Adding CSS, JS & Fonts to Asp.net Core MVC

If you are done with adding MVC to asp.net core, you must have added your first controller and a corresponding razor view. Adding all the HTML code along with js and CSS files the developers expect to see a great looking page in the browser after compiling the solution. But to their surprise something like following appears

OutputWithoutCSS

Dont worry, nothing happened to your CSS or js files. Asp.net core has provided a middleware to handle the static files.

app.UseStaticFiles();

Adding this middleware to Asp.net core pipeline along with MVC middleware allows you to host your static files in a folder with the name “wwwroot”. This folder already exists in the solution when you created the project. Lets add “UseStaticFiles()” to our Startup class’ configuration method.

public void Configure(IApplicationBuilder app, IHostingEnvironment env,
ILoggerFactory loggerFactory)
{
    loggerFactory.AddConsole();
    if (env.IsDevelopment())
    {
        app.UseDeveloperExceptionPage();
    }
    app.UseStaticFiles();
    // Use MVC with default Route HomeController/Index
    app.UseMvcWithDefaultRoute();
}

Lets assume we have following directory structure.

WwwrootDirectory

following paths can be used to access the CSS or JS files

<!-- Bootstrap Core CSS -->;
				<link href="css/bootstrap.min.css" rel="stylesheet">
<!-- Custom CSS -->
				<link href="css/modern-business.css" rel="stylesheet">
<!-- Custom Fonts -->
				<link href="font-awesome/css/font-awesome.min.css" rel="stylesheet"   type="text/css">

Nothing changes in the URL it’s just how you host the contents on the server-side and how Asp.net core knows about the static contents.

Changing Directory for Static Files

If by any chance you need to change the directory to host the static files e.g., a temp directory you can use the following optional arguments while adding the middleware.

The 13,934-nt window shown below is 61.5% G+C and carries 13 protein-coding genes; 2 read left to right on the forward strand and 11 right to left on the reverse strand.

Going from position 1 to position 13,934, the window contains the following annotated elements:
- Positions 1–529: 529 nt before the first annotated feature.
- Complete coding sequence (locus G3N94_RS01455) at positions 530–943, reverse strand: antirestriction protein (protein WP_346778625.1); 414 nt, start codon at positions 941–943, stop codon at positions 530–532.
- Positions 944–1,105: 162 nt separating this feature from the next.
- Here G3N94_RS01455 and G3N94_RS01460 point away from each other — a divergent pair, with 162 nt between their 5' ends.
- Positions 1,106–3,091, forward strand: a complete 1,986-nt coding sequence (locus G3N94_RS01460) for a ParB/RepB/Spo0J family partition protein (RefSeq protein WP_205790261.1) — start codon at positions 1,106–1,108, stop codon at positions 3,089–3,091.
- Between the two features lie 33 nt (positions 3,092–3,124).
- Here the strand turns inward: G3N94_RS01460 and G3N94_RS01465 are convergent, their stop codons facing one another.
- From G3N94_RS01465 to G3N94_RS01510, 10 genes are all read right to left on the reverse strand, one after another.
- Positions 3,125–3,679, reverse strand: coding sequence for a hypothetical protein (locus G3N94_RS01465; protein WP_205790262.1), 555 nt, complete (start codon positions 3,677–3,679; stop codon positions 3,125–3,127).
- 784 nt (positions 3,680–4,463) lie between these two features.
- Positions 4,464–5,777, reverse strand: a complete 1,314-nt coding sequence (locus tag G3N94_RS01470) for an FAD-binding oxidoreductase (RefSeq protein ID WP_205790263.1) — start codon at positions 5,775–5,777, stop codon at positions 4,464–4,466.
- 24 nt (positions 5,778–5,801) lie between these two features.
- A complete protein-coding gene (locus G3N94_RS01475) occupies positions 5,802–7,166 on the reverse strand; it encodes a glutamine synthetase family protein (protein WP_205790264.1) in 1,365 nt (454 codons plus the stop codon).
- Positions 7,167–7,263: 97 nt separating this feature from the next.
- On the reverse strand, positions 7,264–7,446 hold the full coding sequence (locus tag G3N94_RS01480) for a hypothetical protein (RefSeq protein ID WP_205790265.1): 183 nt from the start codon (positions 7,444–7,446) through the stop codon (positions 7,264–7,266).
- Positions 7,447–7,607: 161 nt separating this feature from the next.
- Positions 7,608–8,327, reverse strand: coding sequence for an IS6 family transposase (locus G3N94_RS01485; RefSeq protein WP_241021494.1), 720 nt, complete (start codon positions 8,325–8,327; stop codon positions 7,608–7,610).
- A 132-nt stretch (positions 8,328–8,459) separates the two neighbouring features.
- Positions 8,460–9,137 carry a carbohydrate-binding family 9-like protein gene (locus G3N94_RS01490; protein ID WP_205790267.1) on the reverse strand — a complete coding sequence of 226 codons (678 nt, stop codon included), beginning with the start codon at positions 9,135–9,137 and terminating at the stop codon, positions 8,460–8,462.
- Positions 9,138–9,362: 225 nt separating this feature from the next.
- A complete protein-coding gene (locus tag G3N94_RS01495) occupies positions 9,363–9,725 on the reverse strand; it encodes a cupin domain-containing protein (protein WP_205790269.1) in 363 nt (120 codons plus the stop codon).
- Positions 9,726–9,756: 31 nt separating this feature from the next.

Add following two namespaces in Startup.cs file.

using Microsoft.Extensions.FileProviders;
using System.IO;

Also add the following middleware to Startup.cs class.

public void Configure(IApplicationBuilder app, IHostingEnvironment env, ILoggerFactory loggerFactory)
{
    loggerFactory.AddConsole();

    if (env.IsDevelopment())
    {
        app.UseDeveloperExceptionPage();
    }
    app.UseStaticFiles();
    app.UseStaticFiles(new StaticFileOptions()
    {
        FileProvider = new PhysicalFileProvider(
    Path.Combine(Directory.GetCurrentDirectory(), @"Temp")),
        RequestPath = new PathString("/Temp")
    });

    // Use MVC with default Route HomeController/Index
    app.UseMvcWithDefaultRoute();
}

Adding UseStaticFiles() with no arguments will allow the solution to host static files from wwwroot folder. UseStaticFiles() with StaticFileOptions as arguments allows to specify any folder where you can host the static files. RequestPath specify a path string that will be used to get the files from the Temp directory.

Control the Response of Static Files

Static file options accepts a named variable OnPrepareResponse which is an action that is called when the response is ready to be flushed on the stream. All the headers and status codes are set but the body is not written. Developers can make important decisions or add more necessary headers in the response e.g., cache headers or content type headers.

app.UseStaticFiles(new StaticFileOptions()
{
    FileProvider = new PhysicalFileProvider(
    Path.Combine(Directory.GetCurrentDirectory(), @"Temp")),
    RequestPath = new PathString("/Temp"),
    OnPrepareResponse = ctx => {
        ctx.Context.Response.Headers.Apend("Cache-Control", 
        "public,max-age=600");
    }
});

Having all of the middleware place, we can see the HTML working perfectly fine presenting content of the page beautifully.

OutputWithCSS

You can add up all the beautiful CSS frameworks and fonts with ease now and with better control using c#. No need to get back to the IIS for managing static contents and their delivery to the clients separately.

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